Recombination occurs frequently due to the co-existence of multiple CMB species in one geographical area28. The generation and emergence of highly fit and new recombinant variants can affect cassava productivity: This was the case for the emergence of the severe strain in Uganda called EACMV-UG9. More recently, Kyallo et al.29 proposed that mixed infections may be involved in viral recombination.
In 2015 and 2017, 70.34 and 86.66% of the samples were negative when tested with the primer pairs used in this study, respectively. This suggests that the use of other molecular methods such as rolling circle amplification (RCA) may be necessary to explain this result. Negative results for weeds indicate that these begomoviruses might not be present in these plants. However, Ogbe et al.14 showed that ACMV and EACMV could infect weeds such as Senna occidentalis L. (Fabaceae), Combretum confertum Lams. (Combretaceae) and Ricinus communis L. ( Euphorbiaceae). Therefore, a deeper investigation of all isolates in this study (including weeds) is required: in addition to using RCA, sequencing is required to characterize the isolates and confirm the PCR and RCA assays.
Some asymptomatic cassava leaf samples were positive for ACMV (0.52% in 2015 and 4.69% in 2017) and EACM (in 0.52% in 2015) both survey years. This indicates that absence of visual symptoms on leaves cannot be interpreted as absence of viral infection in the plant.
Based on the surveys of 2015 and 2017, CMD was the main constraint affecting cassava cultivation. Highly effective CMD management programs have been implemented in East Africa to mitigate this disease30,31. These programs are based on the dissemination and multiplication of CMD-resistant cultivars for use as planting material, combined with a rigorous phytosanitary program. At present, no such measures are in place in Togo to address spread of CMD. If the effective results in East Africa are to be replicated in Togo, then concerted efforts will be needed in the immediate future to combine the distribution of healthy cassava planting material with training and extension programs relating to cassava viral diseases.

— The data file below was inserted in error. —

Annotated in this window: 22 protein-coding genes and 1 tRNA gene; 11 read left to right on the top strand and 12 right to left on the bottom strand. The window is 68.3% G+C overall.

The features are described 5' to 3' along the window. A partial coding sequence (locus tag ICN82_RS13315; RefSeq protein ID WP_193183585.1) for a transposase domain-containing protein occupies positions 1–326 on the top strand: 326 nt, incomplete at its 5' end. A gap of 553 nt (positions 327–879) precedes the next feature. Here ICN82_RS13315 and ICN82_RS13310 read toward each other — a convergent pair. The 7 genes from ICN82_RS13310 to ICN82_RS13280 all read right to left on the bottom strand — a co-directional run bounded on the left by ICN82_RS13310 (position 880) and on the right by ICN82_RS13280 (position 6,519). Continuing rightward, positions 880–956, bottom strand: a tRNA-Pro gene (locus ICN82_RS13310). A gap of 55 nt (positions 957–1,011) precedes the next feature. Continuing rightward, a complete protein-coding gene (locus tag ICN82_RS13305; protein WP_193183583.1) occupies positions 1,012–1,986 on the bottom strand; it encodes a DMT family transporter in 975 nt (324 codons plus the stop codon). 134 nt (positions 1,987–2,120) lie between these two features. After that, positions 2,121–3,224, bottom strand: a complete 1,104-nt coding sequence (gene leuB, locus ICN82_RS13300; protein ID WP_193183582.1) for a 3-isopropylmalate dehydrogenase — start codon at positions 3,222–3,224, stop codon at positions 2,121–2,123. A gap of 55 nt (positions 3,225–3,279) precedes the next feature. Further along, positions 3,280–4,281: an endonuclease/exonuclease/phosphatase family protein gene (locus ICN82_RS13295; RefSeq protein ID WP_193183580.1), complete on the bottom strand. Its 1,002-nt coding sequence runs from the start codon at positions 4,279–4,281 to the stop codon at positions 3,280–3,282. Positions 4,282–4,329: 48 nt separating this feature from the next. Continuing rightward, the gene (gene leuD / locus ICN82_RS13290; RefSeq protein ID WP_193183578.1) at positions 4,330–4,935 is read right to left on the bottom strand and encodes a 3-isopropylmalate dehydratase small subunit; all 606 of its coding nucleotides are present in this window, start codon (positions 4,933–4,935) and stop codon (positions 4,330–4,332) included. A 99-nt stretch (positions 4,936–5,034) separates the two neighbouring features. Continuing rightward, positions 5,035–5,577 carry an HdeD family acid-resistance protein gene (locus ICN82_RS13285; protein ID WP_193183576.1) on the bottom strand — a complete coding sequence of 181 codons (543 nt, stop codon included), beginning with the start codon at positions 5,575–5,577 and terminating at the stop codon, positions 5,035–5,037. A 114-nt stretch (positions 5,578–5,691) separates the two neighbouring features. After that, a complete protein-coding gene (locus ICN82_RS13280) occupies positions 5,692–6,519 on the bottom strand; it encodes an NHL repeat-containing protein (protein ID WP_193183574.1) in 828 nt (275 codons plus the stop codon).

It was found that CMD exists across all cassava-growing regions of Togo, where CMB incidence reached 37.77% (Maritime) in 2015 and 21.24% (Central) in 2017 and the dominant viral strain causing the disease was ACMV. It was considered that implementation of phytosanitation programs for CMD-resistant cassava cultivars are essential to ensure that planting material is CMD-free. This would reduce transmission of CMD in cassava-producing areas of the country. Our study can inform strategies designed to manage this disease in Togo.
The research systematically explains the role of CMBs in maintaining the cassava viral epidemic in TOGO. This article will help researchers to find ways to effectively control this viral disease (CMD) in cassava growing fields in Africa and particularly in Togo. Thus a new avenue might be explored scientifically to develop many new resistant plants.
We thank the West African Virus Epidemiology for Togo (WAVE-UL) project funded by the Bill and Melinda Gates Foundation (Grant number OPP1082413) and the UK Department for International Development (DFID) for supporting this project.